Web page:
This I Believe: I Believe in Music

by Sophia Yonezuka

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Music has the power to travel through time,to rip us from the present and bring us back to a dark place in our lives or to a moment filled with pure happiness. All it takes is the  perfect song that reflects the mood or importance of that particular memory-it sharpens it somehow. It may be the lyrics, melody, or the beat that creates this connection, but it’s always sparked by a feeling, a feeling that is deep and sincere. In this way, music keeps us going; with each note it brings us higher, giving us motivation, and promises both hope and comfort.

These are just some episodes of my life that are brought back by the miracle of music…

…I am driving with my mom to New York City, flipping through the radio stations and annoyed that nothing was satisfying me at the moment. I continue to flip when a Journey classic, “Don’t stop Believing” rises from the speakers.  My mom tells me to leave it on. I can tell by the tone of her voice that she really wants me to, so I listen.  Before either of us knows it, the windows are rolled down and we’re shouting: “Just a small town girl. Living in a lonely world. She took the midnight train going anywhere. Just a city boy. Born and raised in South Detroit. He took the midnight train going anywhere…” The farther away from home we drove the louder and more passionate we sang. The song that followed was “Benny and the Jets” by Elton John. As we approached the New York skyline, shining like diamonds against the pitch black sky, our generations were crossing, and I could see a different side to my mom that I never knew was there…

…If 6th grade couldn’t get any worse, tonight was my first school dance. My friends were on either side of me as we walked into the cafeteria. The room was covered in tacky decorations, and a disco ball left the floor spinning and multicolored. The DJ started playing “Get the Party Started” by Pink. Clumps of people were sporadically positioned on the dance floor, and they began to sway in unison to the beat. The boys eyed the girls as they giggled in embarrassment. Out of the corner of my eye, I saw a line of girls sitting on a bench wearing miniskirts and too much eye makeup. They looked terrified and insecure, afraid of the risks involved with dancing in public. Suddenly a group of girls screeched as they heard the first two words of “London Bridge” by Fergie. Off to the side, the party starters, dressed in black, were teaching a group of confused kids how to dance.  It’s these songs that we danced to that bring us back to those awkward yet unifying days…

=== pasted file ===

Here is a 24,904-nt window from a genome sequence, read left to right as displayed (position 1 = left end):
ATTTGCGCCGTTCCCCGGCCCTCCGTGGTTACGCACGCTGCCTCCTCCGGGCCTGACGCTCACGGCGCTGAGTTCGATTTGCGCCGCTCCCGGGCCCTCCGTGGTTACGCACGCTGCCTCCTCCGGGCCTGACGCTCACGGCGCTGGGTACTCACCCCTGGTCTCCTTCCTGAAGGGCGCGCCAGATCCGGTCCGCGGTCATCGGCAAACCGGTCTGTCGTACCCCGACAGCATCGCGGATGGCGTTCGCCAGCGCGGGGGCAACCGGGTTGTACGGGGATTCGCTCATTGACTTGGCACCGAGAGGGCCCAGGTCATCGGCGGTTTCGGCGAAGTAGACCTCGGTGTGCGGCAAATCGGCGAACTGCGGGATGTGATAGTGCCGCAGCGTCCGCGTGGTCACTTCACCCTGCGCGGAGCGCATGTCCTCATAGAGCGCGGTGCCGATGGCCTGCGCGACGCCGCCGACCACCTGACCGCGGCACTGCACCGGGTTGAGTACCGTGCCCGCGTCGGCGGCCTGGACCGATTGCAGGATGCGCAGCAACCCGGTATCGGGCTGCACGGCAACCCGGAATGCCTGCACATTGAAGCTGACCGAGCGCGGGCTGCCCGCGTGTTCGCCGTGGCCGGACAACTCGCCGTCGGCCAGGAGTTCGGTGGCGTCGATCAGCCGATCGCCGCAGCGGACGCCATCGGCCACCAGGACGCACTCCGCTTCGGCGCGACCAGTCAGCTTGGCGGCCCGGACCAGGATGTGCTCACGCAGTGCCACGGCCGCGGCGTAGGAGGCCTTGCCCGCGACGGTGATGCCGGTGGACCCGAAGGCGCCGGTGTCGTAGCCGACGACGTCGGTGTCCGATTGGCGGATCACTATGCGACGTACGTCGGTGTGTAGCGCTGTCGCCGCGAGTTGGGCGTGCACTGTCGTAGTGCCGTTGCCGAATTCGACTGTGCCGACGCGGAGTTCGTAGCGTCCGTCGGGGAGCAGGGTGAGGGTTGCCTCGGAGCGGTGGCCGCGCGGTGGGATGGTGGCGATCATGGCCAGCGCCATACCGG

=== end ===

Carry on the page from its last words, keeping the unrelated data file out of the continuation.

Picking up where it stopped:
…I smell the charcoal fumes and the sweet summer breeze as I let myself drift off into a catnap. I hear the springs from the diving board as each kid makes his unique entry into the deep cool water. Adults start to howl into the young night as their summer freedom starts to kick in. The American flag bristles over the soft wind, as a reminder of the Fourth of July, when really it’s just a good excuse to have a barbeque. I feel a little parched and decide to help myself to some watermelon. I then realize that half the party is forming a dance floor in a small patch of grass. “Brown Eyed Girl” is playing in the backround as fathers make their way to their daughters. As I watch the colored sparks of light fill the black sky with a crackling sound I wait eagerly to hear which song is next. “Only the Good Die Young,” “Sweet Home Alabama,” “American Pie,” and “Summer of ’69” were the most frequently played that night. This music kept our spirits high and brought life to the world around us. It reminded us of happy times and made those summer nights last forever…

If you sing a little louder, dance a little crazier, and listen a little better you will see that music has the strength to save a person’s soul.  It moves us through life’s challenges, both happy and sad, and can transport us back to where we’ve been and where we’ve yet to go.  Music is peace. So when all else fails, at least we have that. “Hakuna Matata!”

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